Any parent would agree that it's tough when your child is sick. You never like seeing your little one in pain or discomfort. When Sophie gets sick, it's often a guessing game of what's wrong. She's not yet able to tell us what hurts, so when she started to run a fever Monday night, it wasn't long before I started to feel guilty- guilty for not being able to figure out whether she had a sore throat, a tummy ache, an earache, etc. It kills me that I sometimes can't figure out what to do for her to make her better. Thankfully this time around, whatever bug she had only seemed to set her back about a day and a half. After that, it was fitting that her 16 month old sister, Emerson, picked it up. And just how it was with Sophie, we played the same guessing game with her baby sister.
Back at school on Wed., Sophie's teacher (Mrs. F) and 1:1 assistant (Miss H) were telling me how great her eye contact and patience is becoming. She's more focused and verbal- even getting a little bit of attitude. When Miss H was calling her name (repeatedly) on the playground, Sophia looked over her shoulder to her and yelled, "WHAT!?!". Another time, Miss H told her she had to wait until after breakfast before they could paint; Sophie boldly told her, "I can't wait!" I try hard not to laugh when I hear these stories. I'll take the back-talk if it's being used in the right context. Hell, I'll take any talking in the right context!
For whatever reason, Thursday was more challenging. She was incredibly grumpy and whiny, both at school and at home. And once again it turned into a guessing game of what was bothering her. Was she still feeling sick? Was she annoyed by something she was wearing? Was her iPad too slow in loading her favorite video for the 116th time? Was her juice not the right flavor today? Was she pissed off at Elmo for whatever reason? I wish I knew. Her whining only seemed to put her sister in a similar whiny mood, and whatever I tried to offer her at that point was greeted by a shriek of disapproval and a shoving away of whatever it was. I couldn't make her happy, no matter how hard I tried. Yeah, that's depressing.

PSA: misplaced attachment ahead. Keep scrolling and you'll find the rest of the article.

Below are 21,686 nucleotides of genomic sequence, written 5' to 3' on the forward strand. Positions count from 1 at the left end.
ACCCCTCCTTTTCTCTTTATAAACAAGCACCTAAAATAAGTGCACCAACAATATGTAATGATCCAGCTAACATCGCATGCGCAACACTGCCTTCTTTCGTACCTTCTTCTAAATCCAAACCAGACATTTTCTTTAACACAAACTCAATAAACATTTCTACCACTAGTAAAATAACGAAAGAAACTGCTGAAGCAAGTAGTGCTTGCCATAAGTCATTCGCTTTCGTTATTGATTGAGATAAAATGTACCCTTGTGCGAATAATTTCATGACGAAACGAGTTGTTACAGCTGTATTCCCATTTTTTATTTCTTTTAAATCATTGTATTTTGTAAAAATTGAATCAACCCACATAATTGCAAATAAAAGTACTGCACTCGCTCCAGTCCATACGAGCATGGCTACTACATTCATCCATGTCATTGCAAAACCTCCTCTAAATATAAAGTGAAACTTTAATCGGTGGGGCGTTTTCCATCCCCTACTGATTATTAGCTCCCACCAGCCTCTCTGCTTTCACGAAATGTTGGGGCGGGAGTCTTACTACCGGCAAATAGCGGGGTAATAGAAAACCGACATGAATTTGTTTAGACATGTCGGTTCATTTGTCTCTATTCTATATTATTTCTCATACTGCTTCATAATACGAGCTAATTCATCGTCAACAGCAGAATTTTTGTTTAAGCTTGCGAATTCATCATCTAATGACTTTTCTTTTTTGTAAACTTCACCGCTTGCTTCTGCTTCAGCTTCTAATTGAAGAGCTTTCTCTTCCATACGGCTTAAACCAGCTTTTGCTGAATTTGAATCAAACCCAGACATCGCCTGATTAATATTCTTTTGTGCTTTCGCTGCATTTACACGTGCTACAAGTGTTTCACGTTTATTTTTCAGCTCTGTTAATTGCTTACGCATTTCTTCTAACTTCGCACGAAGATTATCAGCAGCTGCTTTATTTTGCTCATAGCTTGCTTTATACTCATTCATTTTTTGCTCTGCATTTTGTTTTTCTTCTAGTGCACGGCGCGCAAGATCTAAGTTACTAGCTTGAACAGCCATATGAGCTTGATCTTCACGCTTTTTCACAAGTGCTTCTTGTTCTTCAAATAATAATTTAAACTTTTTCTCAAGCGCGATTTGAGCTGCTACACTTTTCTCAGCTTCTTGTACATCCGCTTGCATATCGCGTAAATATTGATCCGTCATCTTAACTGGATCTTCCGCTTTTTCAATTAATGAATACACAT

But you know, as frustrating and tear-jerking as those challenging times are, those joyous and fleeting moments of clarity and brilliance make me forget a lot of the heartache. Today was my birthday. We decided to take the girls to a botanical garden, hoping Sophie could romp around and get some fresh air amongst the scenery. We found ourselves in a live butterfly exhibit- the kind where hundreds of butterflies flutter around freely in a greenhouse full of exotic plants and flowers. I can't remember the last time I saw Sophie that excited. Smiles, giggles, happy stimming, trying to get as close to some of the little guys as she could. The place was rather busy, but I realized that not once while we were in there did I care to see if anyone was staring at her or wondering why she may have been a little too loud or a little too excited. She was truly in her own little paradise, and that's all that mattered. It was beautiful to watch. Wouldn't it be great if we all could find something to be so utterly excited about?
Sophie gave me the greatest birthday present as well. This evening she tried to tuck me in with Elmo, Zoe, and a brown teddy bear. She told each of us, "I love you, good night," followed by a kiss (which is what I say to her at bedtime every night). I was last in line, and when she got to me, she giggled and tried to kiss my nose after saying those precious words. I grabbed her and squeezed her tight, enjoying the fact that she wasn't resisting my hug. It was just perfect. It reassured me in a big way- almost as if to say that even if I may not always understand what's going on in her mind or world, it's ok because she knows that I will love her unconditionally. And she loves me just the same.
Thank you, Sophie.